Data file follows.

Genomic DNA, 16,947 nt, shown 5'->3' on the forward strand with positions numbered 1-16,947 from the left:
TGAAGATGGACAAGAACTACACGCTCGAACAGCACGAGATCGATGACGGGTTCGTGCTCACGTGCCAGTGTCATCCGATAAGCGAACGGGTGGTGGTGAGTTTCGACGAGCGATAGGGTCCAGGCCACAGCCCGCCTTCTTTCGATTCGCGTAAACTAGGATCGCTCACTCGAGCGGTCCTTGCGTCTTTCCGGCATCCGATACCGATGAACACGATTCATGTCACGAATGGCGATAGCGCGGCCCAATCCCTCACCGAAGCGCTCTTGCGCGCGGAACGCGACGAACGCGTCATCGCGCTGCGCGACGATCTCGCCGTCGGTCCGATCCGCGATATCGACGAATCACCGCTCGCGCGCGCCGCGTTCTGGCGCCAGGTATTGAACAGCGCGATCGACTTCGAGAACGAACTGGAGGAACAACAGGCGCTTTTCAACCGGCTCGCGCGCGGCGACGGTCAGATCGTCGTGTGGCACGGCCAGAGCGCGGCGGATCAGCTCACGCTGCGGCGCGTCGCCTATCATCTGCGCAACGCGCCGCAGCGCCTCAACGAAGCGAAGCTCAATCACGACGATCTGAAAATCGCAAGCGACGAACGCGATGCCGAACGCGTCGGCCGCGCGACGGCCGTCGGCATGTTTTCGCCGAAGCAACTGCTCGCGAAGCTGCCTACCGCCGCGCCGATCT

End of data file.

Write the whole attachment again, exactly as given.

Genomic DNA, 16,947 nt, shown 5'->3' on the forward strand with positions numbered 1-16,947 from the left:
TGAAGATGGACAAGAACTACACGCTCGAACAGCACGAGATCGATGACGGGTTCGTGCTCACGTGCCAGTGTCATCCGATAAGCGAACGGGTGGTGGTGAGTTTCGACGAGCGATAGGGTCCAGGCCACAGCCCGCCTTCTTTCGATTCGCGTAAACTAGGATCGCTCACTCGAGCGGTCCTTGCGTCTTTCCGGCATCCGATACCGATGAACACGATTCATGTCACGAATGGCGATAGCGCGGCCCAATCCCTCACCGAAGCGCTCTTGCGCGCGGAACGCGACGAACGCGTCATCGCGCTGCGCGACGATCTCGCCGTCGGTCCGATCCGCGATATCGACGAATCACCGCTCGCGCGCGCCGCGTTCTGGCGCCAGGTATTGAACAGCGCGATCGACTTCGAGAACGAACTGGAGGAACAACAGGCGCTTTTCAACCGGCTCGCGCGCGGCGACGGTCAGATCGTCGTGTGGCACGGCCAGAGCGCGGCGGATCAGCTCACGCTGCGGCGCGTCGCCTATCATCTGCGCAACGCGCCGCAGCGCCTCAACGAAGCGAAGCTCAATCACGACGATCTGAAAATCGCAAGCGACGAACGCGATGCCGAACGCGTCGGCCGCGCGACGGCCGTCGGCATGTTTTCGCCGAAGCAACTGCTCGCGAAGCTGCCTACCGCCGCGCCGATCT